Sacrifice is perhaps the most straightforward of all the themes in Nothing. There's no metaphor here; people are literally giving up the things that are most important to them. In the case of Oscarlittle, Cinderella, and, ultimately, Pierre Anthon, they actually sacrifice their lives, though not intentionally. Which leads us to ask: if it's not intentional, is it still a sacrifice?
Questions About Sacrifice
- Does Pierre Anthon intend to sacrifice his life when he walks into the sawmill? How can you tell either way?
- Who do you think makes the greatest sacrifice? Who sacrifices the least? What makes you say so?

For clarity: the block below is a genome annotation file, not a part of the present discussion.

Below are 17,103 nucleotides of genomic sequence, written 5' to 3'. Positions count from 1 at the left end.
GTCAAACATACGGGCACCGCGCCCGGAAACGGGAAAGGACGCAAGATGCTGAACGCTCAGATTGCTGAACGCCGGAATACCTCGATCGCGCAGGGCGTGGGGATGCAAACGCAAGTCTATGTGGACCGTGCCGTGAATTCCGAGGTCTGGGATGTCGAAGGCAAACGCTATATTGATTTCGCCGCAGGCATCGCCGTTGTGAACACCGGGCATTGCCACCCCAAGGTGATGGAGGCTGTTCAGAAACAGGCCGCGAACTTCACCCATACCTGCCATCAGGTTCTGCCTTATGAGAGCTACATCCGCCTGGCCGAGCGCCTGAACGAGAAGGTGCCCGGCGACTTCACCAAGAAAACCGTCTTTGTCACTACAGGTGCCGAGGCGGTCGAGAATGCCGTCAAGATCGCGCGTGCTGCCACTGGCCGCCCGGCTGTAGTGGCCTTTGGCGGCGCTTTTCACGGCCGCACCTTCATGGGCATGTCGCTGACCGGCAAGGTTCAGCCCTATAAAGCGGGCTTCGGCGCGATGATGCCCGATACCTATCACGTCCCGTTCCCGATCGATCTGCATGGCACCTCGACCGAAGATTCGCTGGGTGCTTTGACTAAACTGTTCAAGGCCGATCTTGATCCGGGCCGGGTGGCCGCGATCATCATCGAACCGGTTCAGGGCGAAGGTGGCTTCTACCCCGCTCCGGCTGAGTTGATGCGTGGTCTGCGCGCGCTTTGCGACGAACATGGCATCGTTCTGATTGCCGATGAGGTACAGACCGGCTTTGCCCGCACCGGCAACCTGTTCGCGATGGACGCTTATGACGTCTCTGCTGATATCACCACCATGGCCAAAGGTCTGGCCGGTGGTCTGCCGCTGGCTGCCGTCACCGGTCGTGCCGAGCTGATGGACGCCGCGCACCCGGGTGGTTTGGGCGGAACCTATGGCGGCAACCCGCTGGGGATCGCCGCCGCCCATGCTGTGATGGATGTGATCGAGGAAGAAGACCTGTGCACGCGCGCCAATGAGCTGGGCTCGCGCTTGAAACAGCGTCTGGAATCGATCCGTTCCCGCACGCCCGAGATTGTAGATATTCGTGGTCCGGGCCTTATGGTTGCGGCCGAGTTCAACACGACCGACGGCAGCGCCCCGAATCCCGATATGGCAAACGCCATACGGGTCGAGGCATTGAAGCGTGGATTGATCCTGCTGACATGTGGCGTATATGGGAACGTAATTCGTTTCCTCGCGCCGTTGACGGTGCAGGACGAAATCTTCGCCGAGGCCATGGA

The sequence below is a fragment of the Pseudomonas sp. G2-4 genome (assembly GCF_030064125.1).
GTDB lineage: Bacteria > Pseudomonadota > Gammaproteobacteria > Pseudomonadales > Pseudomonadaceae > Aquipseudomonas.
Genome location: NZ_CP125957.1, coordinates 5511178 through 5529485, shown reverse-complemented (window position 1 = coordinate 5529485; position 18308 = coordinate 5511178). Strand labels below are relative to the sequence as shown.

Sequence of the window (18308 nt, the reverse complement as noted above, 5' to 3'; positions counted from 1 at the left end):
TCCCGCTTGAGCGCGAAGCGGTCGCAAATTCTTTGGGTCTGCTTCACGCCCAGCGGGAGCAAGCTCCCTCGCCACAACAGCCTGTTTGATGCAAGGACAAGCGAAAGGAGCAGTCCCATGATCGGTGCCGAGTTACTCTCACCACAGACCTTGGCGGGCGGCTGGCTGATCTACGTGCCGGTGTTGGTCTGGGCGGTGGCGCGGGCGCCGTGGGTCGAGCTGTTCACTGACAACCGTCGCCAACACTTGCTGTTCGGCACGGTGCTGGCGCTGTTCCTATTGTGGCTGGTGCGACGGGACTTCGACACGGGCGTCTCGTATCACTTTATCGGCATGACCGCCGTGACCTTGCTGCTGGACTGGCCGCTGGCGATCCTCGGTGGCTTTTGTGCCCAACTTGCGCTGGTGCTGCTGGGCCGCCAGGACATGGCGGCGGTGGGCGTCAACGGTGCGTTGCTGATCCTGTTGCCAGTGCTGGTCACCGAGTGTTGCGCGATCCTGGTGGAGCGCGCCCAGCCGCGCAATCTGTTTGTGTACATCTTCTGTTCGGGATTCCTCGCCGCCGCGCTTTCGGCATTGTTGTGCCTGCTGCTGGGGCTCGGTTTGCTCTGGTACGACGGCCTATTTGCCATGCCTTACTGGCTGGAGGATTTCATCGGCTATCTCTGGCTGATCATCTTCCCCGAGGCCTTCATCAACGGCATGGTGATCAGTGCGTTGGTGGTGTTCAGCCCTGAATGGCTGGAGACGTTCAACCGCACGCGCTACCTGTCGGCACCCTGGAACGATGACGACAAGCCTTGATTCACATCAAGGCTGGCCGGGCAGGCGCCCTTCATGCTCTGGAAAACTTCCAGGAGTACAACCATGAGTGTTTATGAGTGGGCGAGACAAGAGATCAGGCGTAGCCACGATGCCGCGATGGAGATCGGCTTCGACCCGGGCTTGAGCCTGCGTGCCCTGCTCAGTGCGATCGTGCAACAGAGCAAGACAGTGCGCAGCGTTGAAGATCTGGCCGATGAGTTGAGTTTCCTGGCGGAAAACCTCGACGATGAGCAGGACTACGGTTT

- There was never any discussion of reclaiming the sacrificed items once Pierre Anthon had seen them. What do you think the kids originally planned to have happen to them, before the sacrifices became unrecoverable?
- How do you think the museum planned to preserve the heap of meaning for display? (Okay, that one's a little off-topic, but we're really curious.)
Chew on This
Each sacrifice is exponentially greater than the one before.
The heap of meaning would have looked very different if there had been a rule forbidding revenge sacrifices.